Rankings reveal acheivement gap between races

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MCPS and CHS are taking measures to ensure equality for all groups

By By Julia Greenzaid, Fact Checker

Despite Maryland’s ranking as the number one state for public education for the fourth consecutive year, its large achievement gaps have recently been brought to attention.

After Education Week came out with the state rankings for public education Jan. 11, 2011, the Maryland Campaign for Achievement Now (MarylandCAN) emphasized the inequalities in public schools in the 2012 State of Maryland Public Education Report, based on results from the 2011 National Assessment of Educational Progress, a federally administered national test.

“The achievement gap is a gap in performance between groups that have been historically underserved, such as African-American and Hispanic students, and other students, such as those that are Caucasian or Asian,” MCPS spokesperson Dana Tofig said.

Educators analyze standardized test scores to determine the severity of the gap.

According to Curtis Valentine, founding executive director of MarylandCAN, Maryland has the second largest achievement gap in America when comparing eighth grade math scores of African-American and Caucasian students. The gap is reflective of the inequalities that exist in counties across the state, including Montgomery County.

“Certainly, we see an achievement gap in our test results, although we are closing the gap in several critical areas, including early grade reading and mathematics,” Tofig said.

According to Valentine, gaps in achievement start at a young age, before many children even enter school.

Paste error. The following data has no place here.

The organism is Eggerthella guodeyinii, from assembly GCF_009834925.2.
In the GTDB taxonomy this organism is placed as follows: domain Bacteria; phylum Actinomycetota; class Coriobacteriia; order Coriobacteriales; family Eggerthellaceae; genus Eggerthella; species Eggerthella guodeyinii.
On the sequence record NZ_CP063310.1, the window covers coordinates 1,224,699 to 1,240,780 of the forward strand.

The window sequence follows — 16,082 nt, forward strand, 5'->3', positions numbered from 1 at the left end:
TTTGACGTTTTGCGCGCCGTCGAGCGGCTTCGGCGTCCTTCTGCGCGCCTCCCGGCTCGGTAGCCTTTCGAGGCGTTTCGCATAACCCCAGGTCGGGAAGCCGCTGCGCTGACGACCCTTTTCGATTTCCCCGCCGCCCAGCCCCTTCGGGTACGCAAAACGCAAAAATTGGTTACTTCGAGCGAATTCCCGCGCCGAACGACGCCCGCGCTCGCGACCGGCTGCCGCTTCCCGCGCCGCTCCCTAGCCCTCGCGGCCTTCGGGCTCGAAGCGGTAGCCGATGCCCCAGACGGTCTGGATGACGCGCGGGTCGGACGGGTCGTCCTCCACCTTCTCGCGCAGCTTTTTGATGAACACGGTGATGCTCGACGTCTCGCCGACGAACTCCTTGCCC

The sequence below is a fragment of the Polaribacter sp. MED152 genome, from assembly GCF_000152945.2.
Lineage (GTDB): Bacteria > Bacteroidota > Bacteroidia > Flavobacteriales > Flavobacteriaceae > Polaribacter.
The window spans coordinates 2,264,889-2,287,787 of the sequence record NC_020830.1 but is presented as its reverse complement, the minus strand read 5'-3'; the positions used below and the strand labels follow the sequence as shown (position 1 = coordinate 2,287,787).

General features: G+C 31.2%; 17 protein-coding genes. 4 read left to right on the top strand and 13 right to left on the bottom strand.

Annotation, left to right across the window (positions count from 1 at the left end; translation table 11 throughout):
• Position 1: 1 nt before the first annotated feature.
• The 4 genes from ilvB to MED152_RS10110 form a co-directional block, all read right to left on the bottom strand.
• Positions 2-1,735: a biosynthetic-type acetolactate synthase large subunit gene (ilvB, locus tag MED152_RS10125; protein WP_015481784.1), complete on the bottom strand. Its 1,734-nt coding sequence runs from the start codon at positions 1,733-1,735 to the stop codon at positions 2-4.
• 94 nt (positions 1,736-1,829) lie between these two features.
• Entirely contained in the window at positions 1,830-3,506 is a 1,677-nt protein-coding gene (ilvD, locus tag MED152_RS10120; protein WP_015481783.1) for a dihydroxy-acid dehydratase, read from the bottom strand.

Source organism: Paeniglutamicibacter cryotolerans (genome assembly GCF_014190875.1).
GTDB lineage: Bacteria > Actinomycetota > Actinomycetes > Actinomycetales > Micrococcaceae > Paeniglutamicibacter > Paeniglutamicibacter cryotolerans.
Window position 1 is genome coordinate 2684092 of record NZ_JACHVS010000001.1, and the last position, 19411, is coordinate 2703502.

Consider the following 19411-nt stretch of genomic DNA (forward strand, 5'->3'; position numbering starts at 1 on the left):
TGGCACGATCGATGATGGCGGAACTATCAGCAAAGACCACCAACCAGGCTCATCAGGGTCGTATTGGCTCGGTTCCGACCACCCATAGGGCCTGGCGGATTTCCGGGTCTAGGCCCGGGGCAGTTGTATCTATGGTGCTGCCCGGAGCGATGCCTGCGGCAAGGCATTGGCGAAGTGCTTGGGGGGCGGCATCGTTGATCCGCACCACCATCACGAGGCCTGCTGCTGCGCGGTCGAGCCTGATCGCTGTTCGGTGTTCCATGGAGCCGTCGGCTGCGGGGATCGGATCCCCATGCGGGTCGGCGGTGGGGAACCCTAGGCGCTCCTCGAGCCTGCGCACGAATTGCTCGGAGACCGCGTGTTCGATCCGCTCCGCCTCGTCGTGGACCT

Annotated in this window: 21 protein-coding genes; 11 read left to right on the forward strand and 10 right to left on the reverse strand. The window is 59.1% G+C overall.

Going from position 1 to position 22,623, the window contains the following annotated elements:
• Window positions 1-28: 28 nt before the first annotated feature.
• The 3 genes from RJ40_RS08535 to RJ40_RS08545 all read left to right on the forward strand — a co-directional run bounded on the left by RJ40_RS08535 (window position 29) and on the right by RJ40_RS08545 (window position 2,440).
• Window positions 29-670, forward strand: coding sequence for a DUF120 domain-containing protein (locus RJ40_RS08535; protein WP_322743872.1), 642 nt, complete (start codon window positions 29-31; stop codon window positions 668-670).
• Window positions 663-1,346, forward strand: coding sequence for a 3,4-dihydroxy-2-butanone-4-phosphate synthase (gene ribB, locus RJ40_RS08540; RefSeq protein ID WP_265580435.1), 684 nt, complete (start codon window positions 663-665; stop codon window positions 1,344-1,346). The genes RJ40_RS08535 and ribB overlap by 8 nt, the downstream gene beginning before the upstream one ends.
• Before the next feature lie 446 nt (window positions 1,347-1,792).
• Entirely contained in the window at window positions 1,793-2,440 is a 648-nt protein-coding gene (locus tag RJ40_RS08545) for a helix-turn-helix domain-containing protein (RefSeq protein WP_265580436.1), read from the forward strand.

“Closing the gap begins in pre-Kindergarten,” Valentine said. “The more children we get into quality early childhood development, the more children we will have who are reading on grade level by grade three. MarylandCAN is advocating for universal pre-K for every 4 year old in Maryland this year to make sure gaps do not begin in the first place.”

According to Valentine, the gap is problematic because of its potential short-term and long-term effects on communities.

“By 2018, Maryland will not have the man and woman-power to fill the middle-level and high-level skill jobs we are creating in our state,” Valentine said. “Achievement gaps are everyone’s concerns, even those who do not have school-aged children.”

According to Valentine, home and school communities should take action to reduce the gaps.

“We need to help parents get more involved in their child’s education by reducing barriers to their environment,” Valentine said. “We need to create an environment that stresses innovation and flexibility in the classroom.”
MCPS and CHS are also taking initiatives to close the gaps.

“There is not one strategy that closes the gap, but consistent dedication to research-based, effective strategies,” Tofig said.

According to Tofig, there is still much work to be done in the county to close achievement gaps.

“We have to believe that every child is going to learn,” Principal Joan Benz said. “You always have to take a person from where they are and then move them forward. The gap itself is an indicator of where we need to spend our time and energies as far as being sure everybody has the same opportunity.”